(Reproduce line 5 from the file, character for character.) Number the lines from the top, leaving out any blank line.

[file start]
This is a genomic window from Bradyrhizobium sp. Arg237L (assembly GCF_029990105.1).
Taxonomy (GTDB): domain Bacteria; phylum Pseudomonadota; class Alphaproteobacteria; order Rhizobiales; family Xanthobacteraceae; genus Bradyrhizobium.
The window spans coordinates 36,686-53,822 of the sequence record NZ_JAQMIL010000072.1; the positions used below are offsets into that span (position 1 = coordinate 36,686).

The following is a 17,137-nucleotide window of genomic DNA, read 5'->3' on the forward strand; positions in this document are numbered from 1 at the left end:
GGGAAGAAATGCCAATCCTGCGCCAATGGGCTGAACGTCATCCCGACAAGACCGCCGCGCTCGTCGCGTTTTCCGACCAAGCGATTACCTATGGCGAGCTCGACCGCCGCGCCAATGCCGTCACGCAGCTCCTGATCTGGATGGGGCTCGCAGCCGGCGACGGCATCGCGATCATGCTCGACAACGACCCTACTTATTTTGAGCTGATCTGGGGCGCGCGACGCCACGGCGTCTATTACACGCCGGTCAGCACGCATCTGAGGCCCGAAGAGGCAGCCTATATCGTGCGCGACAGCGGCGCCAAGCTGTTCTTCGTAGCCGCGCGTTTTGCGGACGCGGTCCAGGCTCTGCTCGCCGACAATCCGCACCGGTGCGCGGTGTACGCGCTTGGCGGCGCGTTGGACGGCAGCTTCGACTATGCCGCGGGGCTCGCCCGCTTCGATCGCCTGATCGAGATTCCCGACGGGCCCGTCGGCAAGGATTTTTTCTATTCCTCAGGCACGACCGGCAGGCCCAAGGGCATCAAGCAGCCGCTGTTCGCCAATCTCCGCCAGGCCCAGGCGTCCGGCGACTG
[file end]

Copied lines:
GGGAAGAAATGCCAATCCTGCGCCAATGGGCTGAACGTCATCCCGACAAGACCGCCGCGCTCGTCGCGTTTTCCGACCAAGCGATTACCTATGGCGAGCTCGACCGCCGCGCCAATGCCGTCACGCAGCTCCTGATCTGGATGGGGCTCGCAGCCGGCGACGGCATCGCGATCATGCTCGACAACGACCCTACTTATTTTGAGCTGATCTGGGGCGCGCGACGCCACGGCGTCTATTACACGCCGGTCAGCACGCATCTGAGGCCCGAAGAGGCAGCCTATATCGTGCGCGACAGCGGCGCCAAGCTGTTCTTCGTAGCCGCGCGTTTTGCGGACGCGGTCCAGGCTCTGCTCGCCGACAATCCGCACCGGTGCGCGGTGTACGCGCTTGGCGGCGCGTTGGACGGCAGCTTCGACTATGCCGCGGGGCTCGCCCGCTTCGATCGCCTGATCGAGATTCCCGACGGGCCCGTCGGCAAGGATTTTTTCTATTCCTCAGGCACGACCGGCAGGCCCAAGGGCATCAAGCAGCCGCTGTTCGCCAATCTCCGCCAGGCCCAGGCGTCCGGCGACTG